The life of Fanny Brice, famed comedienne and entertainer of the early 1900s. We see her rise to fame as a Ziegfeld girl, subsequent career, and her personal life, particularly her relationship with Nick Arnstein.
Matchmaker Dolly Levi travels to Yonkers to find a partner for "half-a-millionaire" Horace Vandergelder, convincing his niece, his niece's intended, and his two clerks to travel to New York City along the way.
Early twentieth century New York. Fanny Brice knows that she is a talented comedienne and singer. She also knows that she is not the beauty typical of the stage performers of the day, she with skinny legs and a crooked nose among other physical issues. So she knows she has to use whatever other means to get her break in show business, that break so that she can at least display her talents. With the help of Eddie Ryan who would become her friend, Fanny is able to get a part in a novelty act in a vaudeville show, the renown from which eventually comes to the attention of famed impresario Florenz Ziegfeld Jr.. Fanny does become one of the Ziegfeld Follies most popular acts, despite she almost getting fired after her first performance by defying Flo's artistic vision for her closing number. Beyond stage success, Fanny also wants a happy personal life, most specifically with the suave Nicky Arnstein, a gambler in every respect of the word. Fanny loves him and loves that he loves her ...Written by
Paul Newman declined the role of Nick Arnstein, saying that he couldn't sing or dance. See more »
The film depicts Nick Arnstein as unmarried when he met Fanny Brice. In fact, he was already married to Carrie Greenthal. Brice and Arnstein began an illicit affair while he was married to his first wife. Arnstein's first wife later named Brice in her divorce case as the correspondent for alienation of affection. See more »
The original theatrical version included an additional overture before the opening credits, an intermission after "Don't Rain On My Parade," and exit music after the end credits. These additional music pieces have been restored for the DVD release. See more »
There are not enough superlatives in the world to bestow on Barbra Streisand for her rags-to-riches portrayal of 20s Ziegfeld Follies star Fanny Brice. To say she gives the single most triumphant musical performance ever showcased on the silver screen could be close. I am constantly bowled over with each viewing at how the 26-year-old Brooklyn novice ever pulled off this incredible stunt. Cinderella playing Cinderella. Even the finicky Hollywood powers-that-be, who NEVER use untried screen talent for such a weighty role (Julie Andrews and "My Fair Lady" come to mind), knew that nobody but Barbra could inhabit this part. She won the Oscar, naturally, and it was befitting that the newcomer should share this honor with perhaps the greatest screen legend ever, Katharine Hepburn.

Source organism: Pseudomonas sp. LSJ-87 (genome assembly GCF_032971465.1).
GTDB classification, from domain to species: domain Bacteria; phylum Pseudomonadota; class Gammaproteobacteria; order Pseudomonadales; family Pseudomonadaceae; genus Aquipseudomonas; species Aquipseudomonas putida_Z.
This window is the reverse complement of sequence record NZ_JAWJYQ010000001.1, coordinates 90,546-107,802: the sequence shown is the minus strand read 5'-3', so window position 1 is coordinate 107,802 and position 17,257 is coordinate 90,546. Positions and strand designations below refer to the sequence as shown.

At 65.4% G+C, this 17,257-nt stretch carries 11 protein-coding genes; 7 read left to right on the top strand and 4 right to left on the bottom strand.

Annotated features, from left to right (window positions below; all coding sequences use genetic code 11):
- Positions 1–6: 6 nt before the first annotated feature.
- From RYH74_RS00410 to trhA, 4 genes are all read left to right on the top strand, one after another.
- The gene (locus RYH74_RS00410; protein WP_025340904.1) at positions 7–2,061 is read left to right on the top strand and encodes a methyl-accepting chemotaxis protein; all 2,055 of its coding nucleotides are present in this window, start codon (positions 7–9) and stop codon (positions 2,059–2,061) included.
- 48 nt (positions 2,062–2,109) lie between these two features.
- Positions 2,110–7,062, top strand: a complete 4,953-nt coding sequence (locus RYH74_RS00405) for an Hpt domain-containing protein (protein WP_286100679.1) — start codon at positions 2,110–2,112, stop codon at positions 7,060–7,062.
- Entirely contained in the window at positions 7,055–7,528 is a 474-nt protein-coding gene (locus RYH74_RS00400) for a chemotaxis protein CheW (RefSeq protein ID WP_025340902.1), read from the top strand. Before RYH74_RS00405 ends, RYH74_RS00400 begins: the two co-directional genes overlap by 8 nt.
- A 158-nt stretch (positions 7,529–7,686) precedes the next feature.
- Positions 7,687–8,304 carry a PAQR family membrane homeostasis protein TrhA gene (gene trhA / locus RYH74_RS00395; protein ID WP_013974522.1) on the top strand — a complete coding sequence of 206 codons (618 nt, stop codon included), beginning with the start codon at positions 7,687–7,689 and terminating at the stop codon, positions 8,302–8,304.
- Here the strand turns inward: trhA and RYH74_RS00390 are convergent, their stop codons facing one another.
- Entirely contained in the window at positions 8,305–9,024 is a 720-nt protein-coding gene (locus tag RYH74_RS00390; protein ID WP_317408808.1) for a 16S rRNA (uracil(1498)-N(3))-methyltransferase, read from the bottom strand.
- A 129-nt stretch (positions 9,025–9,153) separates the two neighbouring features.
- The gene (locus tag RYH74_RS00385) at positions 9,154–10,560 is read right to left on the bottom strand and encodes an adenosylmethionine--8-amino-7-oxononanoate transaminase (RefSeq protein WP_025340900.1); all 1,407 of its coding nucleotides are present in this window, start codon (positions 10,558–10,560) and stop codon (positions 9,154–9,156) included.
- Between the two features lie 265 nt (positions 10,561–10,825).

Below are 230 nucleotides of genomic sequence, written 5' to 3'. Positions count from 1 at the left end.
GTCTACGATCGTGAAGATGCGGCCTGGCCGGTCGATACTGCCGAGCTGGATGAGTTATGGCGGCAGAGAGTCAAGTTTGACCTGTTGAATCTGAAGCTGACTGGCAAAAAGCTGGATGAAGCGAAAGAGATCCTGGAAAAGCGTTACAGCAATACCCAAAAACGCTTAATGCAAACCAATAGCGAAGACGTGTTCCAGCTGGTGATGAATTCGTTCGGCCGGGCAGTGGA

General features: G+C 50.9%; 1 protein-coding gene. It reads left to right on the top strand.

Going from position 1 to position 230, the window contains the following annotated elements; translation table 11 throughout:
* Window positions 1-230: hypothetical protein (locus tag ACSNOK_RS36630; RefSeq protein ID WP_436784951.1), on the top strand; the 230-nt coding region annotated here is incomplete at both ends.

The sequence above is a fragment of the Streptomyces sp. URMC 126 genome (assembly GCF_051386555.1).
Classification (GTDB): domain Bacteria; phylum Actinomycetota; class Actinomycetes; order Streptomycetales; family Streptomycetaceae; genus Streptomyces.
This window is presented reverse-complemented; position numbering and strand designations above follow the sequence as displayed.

Barbra's Fanny Brice first conquered Broadway where she lost the Tony award to another irrepressible talent, Carol Channing, for "Hello Dolly!" She got her revenge of sorts years later when she won the coveted screen role of Dolly due strictly to her auspicious debut in "Funny Girl." Transferred to celluloid, the movie loosens its bustles quite a bit and grants more breathing room for Barbra to expand her natural comic and dramatic talents both keenly and intimately amid the elaborate sets and costumes.
The timing of this film couldn't have been better for Streisand. The late 60s ushered in a new legion of stars. The rash of talent coming to the forefront purposely lacked the super-model good looks and incredibly-sculpted physiques of their predecessors. Audiences now clamored for realism...human imperfection. What less attractive guys like Dustin Hoffman and Al Pacino did for the men, Barbra did for the distaff side. She dragged out her own Cinderella version, making a virtue of her odd looks and gawky gait while laying out her two big trump cards -- she was a supreme song stylist and a gifted, self-deprecating cut-up.
Hardly ever off screen, Streisand totally immerses herself in the role of chorus clown-turned-Ziegfeld headliner, weaving a spell around each and every song she touches. From the stubbornly optimistic "I'm the Greatest Star" to the profoundly touching "My Man", the actress matures Brice into the glowing swan of her own dreams, while exposing a deep, personal vulnerability she never recaptured (or allowed) again on screen -- to her detriment.
Despite heavy critical lambasting, I still say exotically handsome Omar Sharif was indeed the consummate choice to play wanderlust husband and card shark Nicky Arnstein. Polished, prideful and totally in his element as the global-gambling playboy, one can believe the ungainly Fanny (or Streisand, for that matter) placing this glossy god on a pedestal. It may not appear to be much of a stretch (in real life, Sharif was a world-class bridge player), but he owns the part as much as delightful Kay Medford does as Brice's droll Jewish mama. Everyone else, however, is pretty expendable. It's been said that Anne Francis blamed Streisand for her supposedly top featured role being butchered. If it's true, she has an open-and-shut case. Francis was left with a nothing part.
Highly fictionalized and weak as biography, Streisand champions above the sometimes grandiose material from the moment she utters her first classic words: "Hello, gorgeous!" And so she is.
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